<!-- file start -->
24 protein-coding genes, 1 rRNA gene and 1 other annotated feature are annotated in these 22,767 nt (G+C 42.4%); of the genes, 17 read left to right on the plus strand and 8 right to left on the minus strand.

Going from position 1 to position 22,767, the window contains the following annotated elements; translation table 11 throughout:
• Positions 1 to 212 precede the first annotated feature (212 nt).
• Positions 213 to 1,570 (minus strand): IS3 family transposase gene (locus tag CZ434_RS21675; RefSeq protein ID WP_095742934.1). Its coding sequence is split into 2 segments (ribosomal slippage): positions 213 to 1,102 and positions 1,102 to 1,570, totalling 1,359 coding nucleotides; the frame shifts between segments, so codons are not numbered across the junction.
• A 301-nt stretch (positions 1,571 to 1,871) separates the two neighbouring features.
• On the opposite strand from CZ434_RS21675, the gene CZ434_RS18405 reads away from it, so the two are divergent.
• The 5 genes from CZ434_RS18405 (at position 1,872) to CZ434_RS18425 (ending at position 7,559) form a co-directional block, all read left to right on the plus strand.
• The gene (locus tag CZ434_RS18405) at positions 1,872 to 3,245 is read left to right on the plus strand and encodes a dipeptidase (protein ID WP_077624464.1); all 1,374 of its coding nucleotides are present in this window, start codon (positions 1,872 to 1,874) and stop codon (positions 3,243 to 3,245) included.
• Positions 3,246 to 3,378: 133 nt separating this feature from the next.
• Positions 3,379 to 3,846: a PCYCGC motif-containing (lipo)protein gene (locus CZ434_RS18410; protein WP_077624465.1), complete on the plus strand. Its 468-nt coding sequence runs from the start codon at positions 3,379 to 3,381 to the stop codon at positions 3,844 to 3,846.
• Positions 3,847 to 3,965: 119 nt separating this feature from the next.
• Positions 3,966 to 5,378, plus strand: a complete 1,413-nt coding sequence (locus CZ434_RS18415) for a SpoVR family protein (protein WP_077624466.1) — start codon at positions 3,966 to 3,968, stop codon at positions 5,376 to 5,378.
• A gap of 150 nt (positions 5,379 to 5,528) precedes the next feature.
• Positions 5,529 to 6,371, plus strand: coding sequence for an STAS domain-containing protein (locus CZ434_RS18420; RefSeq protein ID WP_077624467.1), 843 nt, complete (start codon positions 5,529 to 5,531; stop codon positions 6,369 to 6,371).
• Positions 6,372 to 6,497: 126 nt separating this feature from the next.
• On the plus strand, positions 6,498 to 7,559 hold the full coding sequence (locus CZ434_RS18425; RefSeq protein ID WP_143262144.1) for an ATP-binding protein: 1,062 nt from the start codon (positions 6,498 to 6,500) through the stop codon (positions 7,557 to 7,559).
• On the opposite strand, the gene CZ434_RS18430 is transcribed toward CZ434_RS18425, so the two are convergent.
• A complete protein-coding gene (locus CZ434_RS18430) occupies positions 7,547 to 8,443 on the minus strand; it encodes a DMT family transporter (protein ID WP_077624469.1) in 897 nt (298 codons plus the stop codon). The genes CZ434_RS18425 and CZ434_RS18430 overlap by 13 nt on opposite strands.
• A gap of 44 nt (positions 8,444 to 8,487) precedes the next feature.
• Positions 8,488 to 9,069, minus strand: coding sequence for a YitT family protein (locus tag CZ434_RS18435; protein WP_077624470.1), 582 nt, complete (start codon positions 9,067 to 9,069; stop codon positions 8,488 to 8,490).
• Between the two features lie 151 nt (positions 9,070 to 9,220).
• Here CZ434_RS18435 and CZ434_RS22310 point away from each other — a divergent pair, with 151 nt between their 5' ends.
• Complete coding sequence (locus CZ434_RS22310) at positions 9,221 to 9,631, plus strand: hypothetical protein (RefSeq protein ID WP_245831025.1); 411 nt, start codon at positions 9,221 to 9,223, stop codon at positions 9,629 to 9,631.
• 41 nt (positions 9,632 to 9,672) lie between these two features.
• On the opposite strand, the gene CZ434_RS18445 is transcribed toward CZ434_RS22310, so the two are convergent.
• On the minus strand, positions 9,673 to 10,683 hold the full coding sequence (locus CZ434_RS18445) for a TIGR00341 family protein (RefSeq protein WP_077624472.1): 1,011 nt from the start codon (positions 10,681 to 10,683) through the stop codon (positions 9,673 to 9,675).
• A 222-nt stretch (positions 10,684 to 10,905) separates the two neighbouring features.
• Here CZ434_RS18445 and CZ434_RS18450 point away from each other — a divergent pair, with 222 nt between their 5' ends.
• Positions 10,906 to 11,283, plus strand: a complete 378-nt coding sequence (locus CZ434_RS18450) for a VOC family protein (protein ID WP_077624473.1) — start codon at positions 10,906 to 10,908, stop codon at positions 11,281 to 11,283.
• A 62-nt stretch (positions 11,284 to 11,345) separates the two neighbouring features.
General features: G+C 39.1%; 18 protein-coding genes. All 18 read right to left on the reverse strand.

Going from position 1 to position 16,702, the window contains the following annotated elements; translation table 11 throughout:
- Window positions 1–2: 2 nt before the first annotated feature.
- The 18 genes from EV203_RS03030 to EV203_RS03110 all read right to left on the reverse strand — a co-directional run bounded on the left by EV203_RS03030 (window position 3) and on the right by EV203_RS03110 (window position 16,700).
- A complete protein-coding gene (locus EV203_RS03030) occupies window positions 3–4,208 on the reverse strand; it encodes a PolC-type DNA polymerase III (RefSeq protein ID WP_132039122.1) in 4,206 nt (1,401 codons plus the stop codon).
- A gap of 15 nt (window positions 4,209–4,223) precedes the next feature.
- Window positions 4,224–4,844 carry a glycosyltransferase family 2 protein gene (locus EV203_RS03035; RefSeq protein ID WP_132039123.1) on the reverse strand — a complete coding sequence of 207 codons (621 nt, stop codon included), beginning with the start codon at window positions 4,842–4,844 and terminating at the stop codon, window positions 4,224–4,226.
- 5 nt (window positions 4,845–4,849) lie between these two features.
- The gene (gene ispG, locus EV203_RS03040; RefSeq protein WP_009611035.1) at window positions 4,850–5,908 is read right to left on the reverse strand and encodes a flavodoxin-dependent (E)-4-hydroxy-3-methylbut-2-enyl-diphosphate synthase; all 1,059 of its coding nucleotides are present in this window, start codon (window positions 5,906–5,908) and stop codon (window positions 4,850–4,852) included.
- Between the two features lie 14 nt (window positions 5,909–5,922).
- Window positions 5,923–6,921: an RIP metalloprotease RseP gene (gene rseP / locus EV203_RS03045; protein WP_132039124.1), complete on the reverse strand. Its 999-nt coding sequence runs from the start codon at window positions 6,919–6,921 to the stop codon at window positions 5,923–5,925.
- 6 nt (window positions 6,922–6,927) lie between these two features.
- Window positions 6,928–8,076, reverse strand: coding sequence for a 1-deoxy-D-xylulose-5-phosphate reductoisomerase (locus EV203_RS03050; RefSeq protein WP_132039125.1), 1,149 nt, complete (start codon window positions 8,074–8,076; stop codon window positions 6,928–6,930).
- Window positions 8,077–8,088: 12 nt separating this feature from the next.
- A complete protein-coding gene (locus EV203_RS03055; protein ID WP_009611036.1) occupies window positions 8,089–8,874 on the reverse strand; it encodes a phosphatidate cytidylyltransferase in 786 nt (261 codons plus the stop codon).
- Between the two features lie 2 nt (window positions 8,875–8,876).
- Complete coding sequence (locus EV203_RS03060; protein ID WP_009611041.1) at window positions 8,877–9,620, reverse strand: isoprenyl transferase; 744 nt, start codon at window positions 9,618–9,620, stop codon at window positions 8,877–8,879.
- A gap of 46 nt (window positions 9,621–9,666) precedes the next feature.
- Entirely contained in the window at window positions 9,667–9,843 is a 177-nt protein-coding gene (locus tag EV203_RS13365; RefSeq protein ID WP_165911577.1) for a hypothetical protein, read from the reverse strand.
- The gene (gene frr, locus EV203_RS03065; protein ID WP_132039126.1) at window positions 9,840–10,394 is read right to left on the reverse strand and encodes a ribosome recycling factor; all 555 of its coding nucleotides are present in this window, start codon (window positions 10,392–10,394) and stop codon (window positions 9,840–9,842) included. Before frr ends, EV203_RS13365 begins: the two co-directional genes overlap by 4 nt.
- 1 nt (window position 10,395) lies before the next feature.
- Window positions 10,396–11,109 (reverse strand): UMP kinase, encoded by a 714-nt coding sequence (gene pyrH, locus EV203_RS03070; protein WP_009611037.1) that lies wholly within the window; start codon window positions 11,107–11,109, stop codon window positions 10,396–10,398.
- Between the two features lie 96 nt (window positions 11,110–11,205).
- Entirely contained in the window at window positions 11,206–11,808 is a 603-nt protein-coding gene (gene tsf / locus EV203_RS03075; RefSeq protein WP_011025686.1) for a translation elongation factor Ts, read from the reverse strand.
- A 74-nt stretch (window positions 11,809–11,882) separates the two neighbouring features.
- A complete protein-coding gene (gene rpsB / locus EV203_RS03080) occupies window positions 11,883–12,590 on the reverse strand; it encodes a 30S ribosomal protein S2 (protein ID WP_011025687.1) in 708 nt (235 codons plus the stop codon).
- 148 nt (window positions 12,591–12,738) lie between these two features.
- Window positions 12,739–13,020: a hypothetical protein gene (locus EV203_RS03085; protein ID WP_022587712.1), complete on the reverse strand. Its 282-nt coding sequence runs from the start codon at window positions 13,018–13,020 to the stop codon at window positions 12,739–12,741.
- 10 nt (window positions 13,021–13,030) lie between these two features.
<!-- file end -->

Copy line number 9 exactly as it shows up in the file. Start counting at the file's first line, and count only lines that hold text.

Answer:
• Positions 3,246 to 3,378: 133 nt separating this feature from the next.